Learn how to cold brew green tea at home! This simple method helps prevent the bitter flavors while extracting a very smooth, aromatic, and healthy green tea. It’s our go-to refreshing tea to enjoy on warm days.
In Japan, especially during hot days, it’s inevitable to run into a vending machine at every corner, beckoning you for a cold drink. More often than not, our family’s choice is bottles of ice-cold green tea. The refreshing and floral green tea cools us down and energizes us on a muggy afternoon. We’ll show you how to easily make cold brew green tea at home.
What is Cold Brew Green Tea?
Cold brewing green tea is very straight forward. Simply steep green tea leaves in cold filtered water and wait for extraction. This brewing method results in less caffeine and bitterness compared to regular brewed green tea. It is also easier since green tea leaves are delicate and require very exact water temperature (176-180ºF, 80ºC) for the correct brewing.
In recent years, cold brew drinks have become popular all over the world. The more mellow flavors and smoother profile is appealing and preferred by the consumers. Both Japanese beverage companies Suntory and Itoen even make a cold brew version of their popular bottled green teas.
Why Cold Brew Green Tea at Home
There are several great reasons to do this at home:
- You can make a lot of green tea at once and slowly enjoy it over time. Hot brewing only allows for a small amount of tea per brew.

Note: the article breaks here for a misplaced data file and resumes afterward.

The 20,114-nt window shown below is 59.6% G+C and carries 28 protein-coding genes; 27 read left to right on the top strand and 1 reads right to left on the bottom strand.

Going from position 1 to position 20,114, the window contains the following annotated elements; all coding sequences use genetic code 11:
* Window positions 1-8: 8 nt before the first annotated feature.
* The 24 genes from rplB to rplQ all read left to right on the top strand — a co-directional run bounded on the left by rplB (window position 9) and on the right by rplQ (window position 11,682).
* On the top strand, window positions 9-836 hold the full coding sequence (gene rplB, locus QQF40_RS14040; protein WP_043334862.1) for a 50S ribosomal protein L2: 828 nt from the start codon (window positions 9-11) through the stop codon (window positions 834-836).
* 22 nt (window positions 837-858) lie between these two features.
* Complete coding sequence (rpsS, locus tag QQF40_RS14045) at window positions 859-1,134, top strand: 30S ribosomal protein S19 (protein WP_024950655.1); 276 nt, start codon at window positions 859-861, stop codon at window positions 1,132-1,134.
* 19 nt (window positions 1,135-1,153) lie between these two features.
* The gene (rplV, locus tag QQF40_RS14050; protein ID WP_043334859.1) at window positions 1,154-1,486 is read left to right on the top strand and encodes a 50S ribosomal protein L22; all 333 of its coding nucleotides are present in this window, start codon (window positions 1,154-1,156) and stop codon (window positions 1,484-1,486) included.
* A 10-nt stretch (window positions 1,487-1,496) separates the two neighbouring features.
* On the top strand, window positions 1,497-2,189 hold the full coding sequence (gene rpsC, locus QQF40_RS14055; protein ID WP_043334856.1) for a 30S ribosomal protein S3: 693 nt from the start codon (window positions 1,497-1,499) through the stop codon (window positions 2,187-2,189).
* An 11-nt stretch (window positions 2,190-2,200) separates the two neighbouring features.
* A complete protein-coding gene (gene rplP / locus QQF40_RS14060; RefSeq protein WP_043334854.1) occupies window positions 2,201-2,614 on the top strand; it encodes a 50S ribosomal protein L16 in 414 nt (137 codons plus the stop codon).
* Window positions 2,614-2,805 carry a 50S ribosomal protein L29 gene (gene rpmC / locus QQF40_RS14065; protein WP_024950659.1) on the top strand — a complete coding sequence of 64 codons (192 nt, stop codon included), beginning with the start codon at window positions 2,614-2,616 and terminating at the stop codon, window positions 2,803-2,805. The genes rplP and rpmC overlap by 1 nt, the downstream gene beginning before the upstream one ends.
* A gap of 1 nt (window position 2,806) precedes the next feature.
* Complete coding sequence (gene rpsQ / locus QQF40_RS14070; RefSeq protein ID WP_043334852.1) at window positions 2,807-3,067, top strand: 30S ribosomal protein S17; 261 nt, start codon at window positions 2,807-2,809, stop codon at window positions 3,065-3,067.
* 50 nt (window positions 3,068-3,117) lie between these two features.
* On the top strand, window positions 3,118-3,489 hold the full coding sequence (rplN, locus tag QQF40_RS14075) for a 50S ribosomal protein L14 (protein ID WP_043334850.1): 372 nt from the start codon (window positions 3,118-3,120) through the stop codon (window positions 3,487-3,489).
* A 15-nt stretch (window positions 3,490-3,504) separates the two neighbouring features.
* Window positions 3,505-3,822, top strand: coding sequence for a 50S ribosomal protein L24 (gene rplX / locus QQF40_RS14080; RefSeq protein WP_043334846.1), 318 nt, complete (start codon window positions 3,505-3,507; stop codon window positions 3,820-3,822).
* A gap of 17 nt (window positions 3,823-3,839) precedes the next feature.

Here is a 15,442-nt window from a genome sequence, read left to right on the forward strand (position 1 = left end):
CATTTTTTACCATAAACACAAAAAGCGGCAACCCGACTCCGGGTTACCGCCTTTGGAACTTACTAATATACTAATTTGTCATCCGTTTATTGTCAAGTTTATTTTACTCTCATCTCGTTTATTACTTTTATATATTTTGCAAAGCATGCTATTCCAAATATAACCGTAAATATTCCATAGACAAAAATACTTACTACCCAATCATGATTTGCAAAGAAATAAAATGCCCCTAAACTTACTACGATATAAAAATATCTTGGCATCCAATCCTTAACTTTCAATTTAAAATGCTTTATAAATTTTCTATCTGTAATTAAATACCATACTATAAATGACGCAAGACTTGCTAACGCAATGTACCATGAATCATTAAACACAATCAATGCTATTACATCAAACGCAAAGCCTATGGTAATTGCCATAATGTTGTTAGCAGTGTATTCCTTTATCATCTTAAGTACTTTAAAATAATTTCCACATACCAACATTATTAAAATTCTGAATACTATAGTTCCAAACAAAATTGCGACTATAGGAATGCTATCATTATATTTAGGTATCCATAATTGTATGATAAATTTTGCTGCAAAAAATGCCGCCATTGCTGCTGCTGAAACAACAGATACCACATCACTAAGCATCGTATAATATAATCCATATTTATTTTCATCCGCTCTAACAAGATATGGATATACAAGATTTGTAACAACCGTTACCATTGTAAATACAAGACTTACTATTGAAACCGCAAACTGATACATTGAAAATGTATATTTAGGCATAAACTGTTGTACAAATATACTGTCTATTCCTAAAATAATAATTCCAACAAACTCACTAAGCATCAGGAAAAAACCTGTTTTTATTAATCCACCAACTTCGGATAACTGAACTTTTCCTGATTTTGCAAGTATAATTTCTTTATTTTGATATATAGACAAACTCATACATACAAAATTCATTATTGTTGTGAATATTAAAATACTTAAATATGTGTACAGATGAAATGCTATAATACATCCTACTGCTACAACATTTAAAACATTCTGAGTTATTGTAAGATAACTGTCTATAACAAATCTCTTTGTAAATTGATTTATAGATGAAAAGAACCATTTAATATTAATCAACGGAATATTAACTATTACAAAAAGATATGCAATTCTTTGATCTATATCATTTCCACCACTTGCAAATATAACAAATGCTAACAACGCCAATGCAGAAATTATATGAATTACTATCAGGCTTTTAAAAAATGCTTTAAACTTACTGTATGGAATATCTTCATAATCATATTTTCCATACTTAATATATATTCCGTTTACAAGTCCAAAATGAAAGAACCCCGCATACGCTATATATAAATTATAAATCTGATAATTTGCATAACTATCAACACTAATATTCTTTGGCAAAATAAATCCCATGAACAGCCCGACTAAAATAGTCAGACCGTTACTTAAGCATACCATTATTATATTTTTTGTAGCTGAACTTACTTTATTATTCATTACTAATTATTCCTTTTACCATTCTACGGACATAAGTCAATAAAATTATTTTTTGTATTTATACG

- Reduce bitterness, caffeine, and astringency compared to hot brewed green tea.
- More economical than buying bottled green tea.
- You can use your favorite green tea leaves.
- It’s super easy.
Benefits of Cold Brew Green Tea
Based on our research, here are some key benefits of cold brew green vs. hot brew
- The tea retains more antioxidants and phenolic compounds.
- Extract less caffeine.
- Less bitterness & astringency.
- More rounder flavors.
Cold Brew Green Tea Basics
Let’s go over some of the basics of cold brew green tea.
1. 3 Types of Japanese Green Tea
- Gyokuro (玉露) – Unlike most green tea, gyokuro leaves are grown in the shade with specially made mats, which allows the amino acids to get stronger, producing a sweeter and richer flavor. The leaves are rolled and dried into the needle shape. Regarded the best in quality and flavor for making hot brewed green tea.
- Sencha (煎茶) – The “standard” green tea. Grown in the sun and has a characteristic sharp profile. The thinner, delicate leaves in the upper shoots of the tea plant are harvested for sencha. The leaves are steamed, rolled, and dried into the needle shape. Considered lower quality compared to gyokuro. There are several factors that affect the quality of the leaves including where it’s farmed and when it was harvested.
- Bancha (番茶) – Bancha is the same as sencha except the leaves are closer to the stalk and larger in size. During the drying process, the larger leaves do not roll into the fine needle shape. Considered the lowest quality of tea leaves. This type of tea is used to make Hojicha (ほうじ茶) and Genmaicha (玄米茶).
2. How Long to Cold Brew
For each brew, we used the same amount of tea leaves (15 g) for 1 liter (1.05 qt) of water and waited 8 hours for extraction. It was interesting to observe as some of the tea immediately turned green while others stayed pretty light.
We recommend waiting at least 4 to 6 hours for cold brew green tea to completely extract the flavors. When properly refrigerated, it’ll last 3 days and still maintain good flavor.
3. Equipment for Cold Brew
My recommendation for the cold-brewing method is to use a pot or disposable tea bags below.
Hario Mizudashi Cold Brew Coffee Pot (1000 ml)
Ocha Pack (Disposable Bag)
The Experiment: Best Green Tea for Cold Brew Green Tea